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Sour Notes in iTunes

Level 17

On Monday, iTunes was down. But we all expected that because Apple was holding its “Spring Ahead” event, and was poised to announce a slate of new products.

Today, iTunes was down again (or at least parts of it) and this was very NOT expected.

The first report of the outage appeared on TheNextWeb.com. They noted that  iTunes connect was down, you could see music but not buy it, and several app pages were dead when you click them.

As is the case with most short-term outages (Apple responded and resolved it within an hour or two) we will likely never know what really happened. And that’s fine. I’m not on the iTunes internal support team so I don’t need the ugly details.

But it's always fun to guess, right? Armchair quarterbacking an outage is the closest to sports that some of us I.T. Pro's get.

First, I ruled out security. A simple DDOS or other targeted hack would have defaced the environment, taken out entire sections (or the whole site), and made a much larger mess of things.

Second, I took simple network issues off the list. Having specific apps, song purchasing, and individual pages die is not the profile of a failure in routing, bandwidth, or even load balancing.

My first choice was Storage – if the storage devices that contain the actual iTunes songs as well as app downloads were affected that would explain why we saw failures once we got past those initial pages. It could have explained why the failure is geographic (UK and US) but we didn't hear about failures in other parts of the world.

My runner-up vote went  to Database – corrupt records in the database that houses the CMS which undoubtedly drives the entire iTunes site. Having specific records corrupted would explain why some pages worked and others don’t.

Then CNBC published a statement from Apple apologizing for the outage and explaining it was an internal DNS problem.

Whatever the reason, this failure underscores why today’s complex, inter-connected, cloud and hybrid cloud environments need monitoring that is both specific and holistic.

Specific because it needs to pull detailed data about disk and memory IOPS, errored packets, application pool member status, critical service status (like DNS), synthetic tests against key elements (like customer purchase actions), and more.

Holistic because we now need a way to view the way write errors on a single disk in an array affects the application running on a VM that uses the array in its datastore. We need to see when a DNS resolution fails (before the customer tries it) and correlate that to the systems that depend on those name resoolutions.

That means monitoring that can take in the entire environment top to bottom.

Yes, I mean AppStack.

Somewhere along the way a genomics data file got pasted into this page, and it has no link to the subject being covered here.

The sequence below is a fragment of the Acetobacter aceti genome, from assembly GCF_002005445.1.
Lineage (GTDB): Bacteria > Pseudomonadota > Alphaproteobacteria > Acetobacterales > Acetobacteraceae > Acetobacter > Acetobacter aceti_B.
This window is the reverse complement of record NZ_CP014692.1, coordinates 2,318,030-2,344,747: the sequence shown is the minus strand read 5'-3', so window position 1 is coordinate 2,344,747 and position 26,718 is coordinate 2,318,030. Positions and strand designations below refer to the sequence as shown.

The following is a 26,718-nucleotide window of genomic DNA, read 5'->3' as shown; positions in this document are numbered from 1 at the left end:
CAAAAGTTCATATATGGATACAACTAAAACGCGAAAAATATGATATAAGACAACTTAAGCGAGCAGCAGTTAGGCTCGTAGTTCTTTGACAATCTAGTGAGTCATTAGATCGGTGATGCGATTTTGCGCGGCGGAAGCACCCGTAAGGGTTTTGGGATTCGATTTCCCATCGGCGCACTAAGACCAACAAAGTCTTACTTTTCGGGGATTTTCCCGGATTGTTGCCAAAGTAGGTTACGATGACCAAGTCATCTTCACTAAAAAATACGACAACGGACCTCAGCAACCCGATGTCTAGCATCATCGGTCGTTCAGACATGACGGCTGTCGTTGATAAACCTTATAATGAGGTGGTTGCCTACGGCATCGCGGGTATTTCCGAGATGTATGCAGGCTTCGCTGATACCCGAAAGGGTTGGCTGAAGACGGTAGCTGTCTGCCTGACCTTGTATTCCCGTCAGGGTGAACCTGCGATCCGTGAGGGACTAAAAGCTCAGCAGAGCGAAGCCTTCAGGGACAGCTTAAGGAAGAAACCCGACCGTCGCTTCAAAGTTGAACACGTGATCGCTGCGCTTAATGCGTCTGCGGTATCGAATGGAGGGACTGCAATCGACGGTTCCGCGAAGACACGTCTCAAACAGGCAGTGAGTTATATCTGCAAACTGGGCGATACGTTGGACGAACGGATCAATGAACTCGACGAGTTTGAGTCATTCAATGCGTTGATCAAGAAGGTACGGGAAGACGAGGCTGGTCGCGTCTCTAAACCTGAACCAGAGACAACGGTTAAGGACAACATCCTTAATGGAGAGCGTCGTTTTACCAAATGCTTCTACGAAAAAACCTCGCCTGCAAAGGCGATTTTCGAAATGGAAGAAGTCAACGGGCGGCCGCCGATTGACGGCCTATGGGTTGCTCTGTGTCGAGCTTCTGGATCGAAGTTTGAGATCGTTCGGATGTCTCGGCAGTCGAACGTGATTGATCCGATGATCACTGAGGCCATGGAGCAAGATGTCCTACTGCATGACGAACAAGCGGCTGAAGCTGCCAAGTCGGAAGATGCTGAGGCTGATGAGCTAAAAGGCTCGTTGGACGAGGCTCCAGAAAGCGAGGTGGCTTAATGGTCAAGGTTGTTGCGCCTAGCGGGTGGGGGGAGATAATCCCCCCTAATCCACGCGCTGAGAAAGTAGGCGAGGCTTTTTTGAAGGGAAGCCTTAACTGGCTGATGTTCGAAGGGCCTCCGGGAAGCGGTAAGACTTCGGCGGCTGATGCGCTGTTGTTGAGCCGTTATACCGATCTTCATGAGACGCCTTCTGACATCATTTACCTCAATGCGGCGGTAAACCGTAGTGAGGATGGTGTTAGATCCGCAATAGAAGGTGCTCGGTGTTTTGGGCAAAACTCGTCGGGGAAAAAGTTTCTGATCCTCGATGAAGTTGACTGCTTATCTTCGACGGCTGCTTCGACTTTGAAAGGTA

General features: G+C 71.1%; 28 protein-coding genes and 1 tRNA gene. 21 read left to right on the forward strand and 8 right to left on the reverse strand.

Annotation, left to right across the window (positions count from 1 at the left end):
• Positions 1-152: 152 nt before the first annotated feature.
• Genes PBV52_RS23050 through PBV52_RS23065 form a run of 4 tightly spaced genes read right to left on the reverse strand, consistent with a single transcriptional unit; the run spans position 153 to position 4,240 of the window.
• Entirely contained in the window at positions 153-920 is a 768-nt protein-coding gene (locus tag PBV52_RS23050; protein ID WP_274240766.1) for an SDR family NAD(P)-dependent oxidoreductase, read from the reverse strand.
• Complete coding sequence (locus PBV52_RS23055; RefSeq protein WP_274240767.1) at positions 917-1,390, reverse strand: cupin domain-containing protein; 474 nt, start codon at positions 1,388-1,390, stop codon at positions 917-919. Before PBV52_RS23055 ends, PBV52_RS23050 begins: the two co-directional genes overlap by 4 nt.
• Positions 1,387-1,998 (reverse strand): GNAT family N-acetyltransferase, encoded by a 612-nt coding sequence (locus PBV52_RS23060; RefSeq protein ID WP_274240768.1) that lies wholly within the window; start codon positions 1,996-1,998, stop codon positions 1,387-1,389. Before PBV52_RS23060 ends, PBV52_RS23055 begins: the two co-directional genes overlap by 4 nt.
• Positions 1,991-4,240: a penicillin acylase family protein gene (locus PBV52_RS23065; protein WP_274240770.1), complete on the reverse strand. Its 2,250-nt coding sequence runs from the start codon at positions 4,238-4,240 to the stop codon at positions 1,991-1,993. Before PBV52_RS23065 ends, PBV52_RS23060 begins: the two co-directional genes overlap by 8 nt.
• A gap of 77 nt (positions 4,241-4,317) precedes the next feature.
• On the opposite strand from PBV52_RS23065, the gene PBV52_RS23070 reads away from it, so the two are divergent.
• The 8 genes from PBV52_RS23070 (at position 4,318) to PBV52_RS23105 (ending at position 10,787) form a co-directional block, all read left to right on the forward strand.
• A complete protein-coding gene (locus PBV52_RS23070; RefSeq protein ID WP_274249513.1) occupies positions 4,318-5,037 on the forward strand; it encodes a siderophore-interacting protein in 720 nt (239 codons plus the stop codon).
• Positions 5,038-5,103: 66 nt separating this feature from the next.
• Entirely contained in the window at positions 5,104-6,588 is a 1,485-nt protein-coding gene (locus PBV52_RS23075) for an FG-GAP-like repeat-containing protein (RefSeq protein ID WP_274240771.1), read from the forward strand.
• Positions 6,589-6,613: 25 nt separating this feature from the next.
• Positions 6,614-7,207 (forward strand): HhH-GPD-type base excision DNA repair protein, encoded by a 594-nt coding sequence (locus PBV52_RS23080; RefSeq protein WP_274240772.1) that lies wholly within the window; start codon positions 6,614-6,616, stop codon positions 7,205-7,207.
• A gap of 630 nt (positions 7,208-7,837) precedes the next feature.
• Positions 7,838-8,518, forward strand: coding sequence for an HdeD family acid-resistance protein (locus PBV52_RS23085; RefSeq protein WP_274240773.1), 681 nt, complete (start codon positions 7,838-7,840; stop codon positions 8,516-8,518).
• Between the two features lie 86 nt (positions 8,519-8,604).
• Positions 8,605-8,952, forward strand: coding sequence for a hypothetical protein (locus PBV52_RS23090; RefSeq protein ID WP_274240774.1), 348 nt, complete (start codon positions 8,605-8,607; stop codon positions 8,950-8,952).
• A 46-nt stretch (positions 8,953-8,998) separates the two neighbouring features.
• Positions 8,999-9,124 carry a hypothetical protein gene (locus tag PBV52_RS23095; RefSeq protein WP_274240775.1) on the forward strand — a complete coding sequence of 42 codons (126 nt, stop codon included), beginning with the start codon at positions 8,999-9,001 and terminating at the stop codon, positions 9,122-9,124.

Hey, Apple internal support: If you want us to set up a demo for you, give us a call.

8 Comments
bluefunelemental
Level 15

‌apply application monitor for DNS, be that on the dns sever and also on critical services like say Isilon smart connect DNS names. We simply put on the share named a file named do_not_delete and call it up by unc path \\smart_connect_dns\share\do_not_delete.txt.

Now when everything else is green this file monitor will be testing DNS and AD auth for us.

sqlrockstar
Level 17

I cannot believe you wasted even ONE brain cycle trying to blame the database for this outage. Have I taught you nothing? Wait, wait...don't tell me.

jaimeaux
Level 11

Hey, Apple internal support: If you want us to set up a demo for you, give us a call.

^^ This made me laugh. Amazing.

adatole
Level 17

Our educational conversations have been largely limited to your love of bacon.

cahunt
Level 17

Nice Sales pitch

sqlrockstar
Level 17

You say that like it's a bad thing.

shuth
Level 14

Agreed - nice way to start a Friday morning.

jkump
Level 15

The smallest details can bring down the largest system. 

About the Author
In my sordid career, I have been an actor, bug exterminator and wild-animal remover (nothing crazy like pumas or wildebeasts. Just skunks and raccoons.), electrician, carpenter, stage-combat instructor, American Sign Language interpreter, and Sunday school teacher. Oh, and I work with computers. Since 1989 (when you got a free copy of Windows 286 on twelve 5¼” floppies when you bought a copy of Excel 1.0) I have worked as a classroom instructor, courseware designer, desktop support tech, server support engineer, and software distribution expert. Then about 14 years ago I got involved with systems monitoring. I've worked with a wide range of tools: Tivoli, Nagios, Patrol, ZenOss, OpenView, SiteScope, and of course SolarWinds. I've designed solutions for companies that were extremely modest (~10 systems) to those that were mind-bogglingly large (250,000 systems in 5,000 locations). During that time, I've had to chance to learn about monitoring all types of systems – routers, switches, load-balancers, and SAN fabric as well as windows, linux, and unix servers running on physical and virtual platforms.